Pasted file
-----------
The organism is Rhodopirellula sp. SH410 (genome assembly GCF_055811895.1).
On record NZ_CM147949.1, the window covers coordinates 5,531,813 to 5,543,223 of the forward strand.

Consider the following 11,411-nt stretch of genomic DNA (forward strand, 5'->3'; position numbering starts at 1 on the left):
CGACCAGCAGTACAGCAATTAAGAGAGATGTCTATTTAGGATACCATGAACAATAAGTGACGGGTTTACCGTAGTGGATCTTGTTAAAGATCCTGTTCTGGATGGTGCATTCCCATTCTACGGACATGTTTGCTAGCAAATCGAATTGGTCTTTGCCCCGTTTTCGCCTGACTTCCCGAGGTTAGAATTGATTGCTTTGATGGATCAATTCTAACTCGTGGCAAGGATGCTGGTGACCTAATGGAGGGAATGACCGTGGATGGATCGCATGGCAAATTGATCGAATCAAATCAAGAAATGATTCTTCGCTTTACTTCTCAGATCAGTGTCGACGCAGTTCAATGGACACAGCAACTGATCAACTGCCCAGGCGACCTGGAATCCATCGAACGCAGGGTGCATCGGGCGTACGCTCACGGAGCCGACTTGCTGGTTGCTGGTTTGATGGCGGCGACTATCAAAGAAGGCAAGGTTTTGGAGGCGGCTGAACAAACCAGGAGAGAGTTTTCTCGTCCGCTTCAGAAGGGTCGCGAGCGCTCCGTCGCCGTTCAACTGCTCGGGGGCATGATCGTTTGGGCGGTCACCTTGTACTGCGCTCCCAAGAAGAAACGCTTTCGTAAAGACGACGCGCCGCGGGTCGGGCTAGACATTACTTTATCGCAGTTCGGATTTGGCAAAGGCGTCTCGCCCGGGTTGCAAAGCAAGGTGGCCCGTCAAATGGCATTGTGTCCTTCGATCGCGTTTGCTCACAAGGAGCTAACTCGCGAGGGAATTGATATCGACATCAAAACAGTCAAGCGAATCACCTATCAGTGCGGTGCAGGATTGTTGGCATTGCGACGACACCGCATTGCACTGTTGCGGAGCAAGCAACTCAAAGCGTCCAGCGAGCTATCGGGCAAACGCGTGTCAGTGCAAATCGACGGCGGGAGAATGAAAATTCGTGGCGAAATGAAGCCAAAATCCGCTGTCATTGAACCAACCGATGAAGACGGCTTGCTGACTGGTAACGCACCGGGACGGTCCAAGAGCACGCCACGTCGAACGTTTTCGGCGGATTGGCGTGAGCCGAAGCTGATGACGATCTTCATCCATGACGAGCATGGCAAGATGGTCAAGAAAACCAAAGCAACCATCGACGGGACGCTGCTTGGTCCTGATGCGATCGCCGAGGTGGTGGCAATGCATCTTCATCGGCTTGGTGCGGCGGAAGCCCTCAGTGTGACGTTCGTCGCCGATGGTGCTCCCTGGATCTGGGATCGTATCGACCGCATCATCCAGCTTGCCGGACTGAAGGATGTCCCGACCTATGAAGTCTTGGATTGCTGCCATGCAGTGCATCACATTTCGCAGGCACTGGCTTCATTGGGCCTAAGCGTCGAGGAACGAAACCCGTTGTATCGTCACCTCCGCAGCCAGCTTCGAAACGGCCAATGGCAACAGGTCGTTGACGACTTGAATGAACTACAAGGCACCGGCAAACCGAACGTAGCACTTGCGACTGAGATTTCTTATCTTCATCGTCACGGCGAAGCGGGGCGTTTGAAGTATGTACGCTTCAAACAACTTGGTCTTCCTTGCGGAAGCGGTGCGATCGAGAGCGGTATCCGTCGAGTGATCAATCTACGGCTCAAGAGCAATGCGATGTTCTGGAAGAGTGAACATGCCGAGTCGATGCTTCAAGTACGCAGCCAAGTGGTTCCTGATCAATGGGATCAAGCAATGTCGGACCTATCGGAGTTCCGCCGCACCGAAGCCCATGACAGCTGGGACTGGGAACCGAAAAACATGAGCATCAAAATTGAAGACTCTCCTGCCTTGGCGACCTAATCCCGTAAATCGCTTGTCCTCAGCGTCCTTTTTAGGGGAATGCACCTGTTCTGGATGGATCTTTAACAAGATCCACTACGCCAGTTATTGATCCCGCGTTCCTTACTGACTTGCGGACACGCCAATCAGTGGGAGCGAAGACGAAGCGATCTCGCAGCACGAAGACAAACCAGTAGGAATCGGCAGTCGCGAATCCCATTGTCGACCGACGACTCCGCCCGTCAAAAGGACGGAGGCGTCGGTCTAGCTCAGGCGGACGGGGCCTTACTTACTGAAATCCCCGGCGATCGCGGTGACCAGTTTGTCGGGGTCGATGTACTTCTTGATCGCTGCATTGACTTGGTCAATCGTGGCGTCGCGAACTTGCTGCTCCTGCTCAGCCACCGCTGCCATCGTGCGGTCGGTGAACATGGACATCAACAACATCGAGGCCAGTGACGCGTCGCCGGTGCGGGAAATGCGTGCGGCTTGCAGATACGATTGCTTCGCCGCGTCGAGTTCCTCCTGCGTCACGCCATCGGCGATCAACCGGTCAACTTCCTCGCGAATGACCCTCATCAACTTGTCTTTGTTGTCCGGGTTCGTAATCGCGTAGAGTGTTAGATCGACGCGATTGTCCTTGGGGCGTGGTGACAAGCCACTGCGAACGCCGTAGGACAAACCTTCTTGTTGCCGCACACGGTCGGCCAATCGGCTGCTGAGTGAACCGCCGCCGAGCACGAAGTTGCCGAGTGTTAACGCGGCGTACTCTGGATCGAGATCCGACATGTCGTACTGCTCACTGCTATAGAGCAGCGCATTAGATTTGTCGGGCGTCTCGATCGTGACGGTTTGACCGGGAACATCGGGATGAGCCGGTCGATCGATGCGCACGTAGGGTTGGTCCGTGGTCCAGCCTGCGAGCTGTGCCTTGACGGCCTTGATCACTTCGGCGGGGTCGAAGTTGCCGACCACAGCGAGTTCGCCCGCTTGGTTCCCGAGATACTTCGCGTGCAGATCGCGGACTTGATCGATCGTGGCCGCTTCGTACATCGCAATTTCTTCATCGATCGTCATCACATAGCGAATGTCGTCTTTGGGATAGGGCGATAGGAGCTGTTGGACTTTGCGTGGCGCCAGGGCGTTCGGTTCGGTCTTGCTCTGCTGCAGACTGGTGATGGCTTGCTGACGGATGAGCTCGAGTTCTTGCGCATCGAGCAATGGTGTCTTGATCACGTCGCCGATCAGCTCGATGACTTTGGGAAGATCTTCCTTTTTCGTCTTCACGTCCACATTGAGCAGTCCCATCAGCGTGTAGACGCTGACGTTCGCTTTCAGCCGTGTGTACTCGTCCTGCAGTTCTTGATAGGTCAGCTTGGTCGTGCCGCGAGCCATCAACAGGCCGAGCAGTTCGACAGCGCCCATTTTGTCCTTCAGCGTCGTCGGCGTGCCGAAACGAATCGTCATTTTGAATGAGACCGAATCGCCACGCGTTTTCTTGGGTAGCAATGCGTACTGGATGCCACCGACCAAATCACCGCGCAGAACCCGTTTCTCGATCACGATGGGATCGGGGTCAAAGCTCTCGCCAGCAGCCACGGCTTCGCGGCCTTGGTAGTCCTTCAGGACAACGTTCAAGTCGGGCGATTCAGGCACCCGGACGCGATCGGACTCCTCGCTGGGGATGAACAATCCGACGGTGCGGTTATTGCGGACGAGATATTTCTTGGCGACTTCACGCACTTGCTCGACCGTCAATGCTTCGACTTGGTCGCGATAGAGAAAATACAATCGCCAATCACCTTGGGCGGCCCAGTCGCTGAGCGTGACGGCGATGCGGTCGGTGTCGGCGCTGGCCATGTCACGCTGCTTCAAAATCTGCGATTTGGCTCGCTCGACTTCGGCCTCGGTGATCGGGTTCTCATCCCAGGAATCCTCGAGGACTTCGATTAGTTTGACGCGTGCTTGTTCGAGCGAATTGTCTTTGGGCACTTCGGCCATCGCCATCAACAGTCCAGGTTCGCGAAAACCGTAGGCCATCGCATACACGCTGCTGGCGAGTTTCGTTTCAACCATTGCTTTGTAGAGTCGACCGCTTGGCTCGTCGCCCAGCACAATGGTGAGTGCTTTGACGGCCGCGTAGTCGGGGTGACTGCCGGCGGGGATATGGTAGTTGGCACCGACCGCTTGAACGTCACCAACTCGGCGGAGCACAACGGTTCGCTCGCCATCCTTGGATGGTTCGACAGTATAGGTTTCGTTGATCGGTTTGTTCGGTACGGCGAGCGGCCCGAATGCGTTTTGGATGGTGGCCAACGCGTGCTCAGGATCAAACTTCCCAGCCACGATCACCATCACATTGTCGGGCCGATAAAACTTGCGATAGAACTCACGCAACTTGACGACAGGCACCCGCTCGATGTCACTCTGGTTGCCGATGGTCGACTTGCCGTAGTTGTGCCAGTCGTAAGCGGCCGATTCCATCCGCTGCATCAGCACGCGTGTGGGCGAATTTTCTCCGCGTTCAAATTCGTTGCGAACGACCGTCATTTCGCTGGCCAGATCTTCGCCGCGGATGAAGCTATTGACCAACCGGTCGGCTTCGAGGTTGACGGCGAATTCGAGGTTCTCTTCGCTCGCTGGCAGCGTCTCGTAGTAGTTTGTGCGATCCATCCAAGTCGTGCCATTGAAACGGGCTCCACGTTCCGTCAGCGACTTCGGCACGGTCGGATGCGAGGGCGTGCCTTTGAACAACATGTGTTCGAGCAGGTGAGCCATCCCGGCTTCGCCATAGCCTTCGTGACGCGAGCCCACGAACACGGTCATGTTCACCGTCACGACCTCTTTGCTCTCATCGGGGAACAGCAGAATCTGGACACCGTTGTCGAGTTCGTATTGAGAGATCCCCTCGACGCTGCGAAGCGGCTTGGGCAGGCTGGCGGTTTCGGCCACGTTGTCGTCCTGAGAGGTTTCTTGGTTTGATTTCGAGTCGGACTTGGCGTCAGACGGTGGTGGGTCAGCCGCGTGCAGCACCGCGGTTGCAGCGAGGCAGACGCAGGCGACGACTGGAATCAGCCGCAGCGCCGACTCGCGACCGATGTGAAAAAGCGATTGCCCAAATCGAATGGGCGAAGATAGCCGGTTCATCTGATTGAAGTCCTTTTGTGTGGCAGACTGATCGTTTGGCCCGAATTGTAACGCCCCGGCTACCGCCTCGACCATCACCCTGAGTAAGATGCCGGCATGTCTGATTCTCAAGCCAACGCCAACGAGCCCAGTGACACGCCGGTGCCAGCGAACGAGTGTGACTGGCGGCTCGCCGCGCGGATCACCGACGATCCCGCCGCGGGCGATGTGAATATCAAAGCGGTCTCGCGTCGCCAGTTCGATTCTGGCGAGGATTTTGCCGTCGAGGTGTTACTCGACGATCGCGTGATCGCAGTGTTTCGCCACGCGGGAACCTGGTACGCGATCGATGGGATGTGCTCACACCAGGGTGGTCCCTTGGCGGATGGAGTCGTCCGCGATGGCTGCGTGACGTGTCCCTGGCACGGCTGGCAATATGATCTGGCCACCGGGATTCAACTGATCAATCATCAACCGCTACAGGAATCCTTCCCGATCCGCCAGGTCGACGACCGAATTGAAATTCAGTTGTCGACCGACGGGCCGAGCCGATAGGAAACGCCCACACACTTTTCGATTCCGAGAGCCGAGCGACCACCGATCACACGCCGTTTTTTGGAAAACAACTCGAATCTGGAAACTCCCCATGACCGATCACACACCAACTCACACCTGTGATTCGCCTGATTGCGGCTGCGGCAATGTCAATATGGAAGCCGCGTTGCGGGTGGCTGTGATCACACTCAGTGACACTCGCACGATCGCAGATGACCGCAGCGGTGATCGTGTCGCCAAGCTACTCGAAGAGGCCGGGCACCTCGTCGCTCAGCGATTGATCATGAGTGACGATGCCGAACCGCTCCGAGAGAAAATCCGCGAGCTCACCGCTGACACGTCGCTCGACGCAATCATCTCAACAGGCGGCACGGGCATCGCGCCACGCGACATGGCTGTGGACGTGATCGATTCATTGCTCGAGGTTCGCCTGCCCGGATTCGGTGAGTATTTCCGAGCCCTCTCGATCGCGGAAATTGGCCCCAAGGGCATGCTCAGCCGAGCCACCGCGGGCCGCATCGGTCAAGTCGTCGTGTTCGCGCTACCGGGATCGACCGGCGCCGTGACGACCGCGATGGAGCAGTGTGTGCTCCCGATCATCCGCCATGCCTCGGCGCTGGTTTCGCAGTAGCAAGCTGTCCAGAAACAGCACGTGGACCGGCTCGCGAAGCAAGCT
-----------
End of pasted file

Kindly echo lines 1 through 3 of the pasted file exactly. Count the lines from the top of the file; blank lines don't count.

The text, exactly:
The organism is Rhodopirellula sp. SH410 (genome assembly GCF_055811895.1).
On record NZ_CM147949.1, the window covers coordinates 5,531,813 to 5,543,223 of the forward strand.

Consider the following 11,411-nt stretch of genomic DNA (forward strand, 5'->3'; position numbering starts at 1 on the left):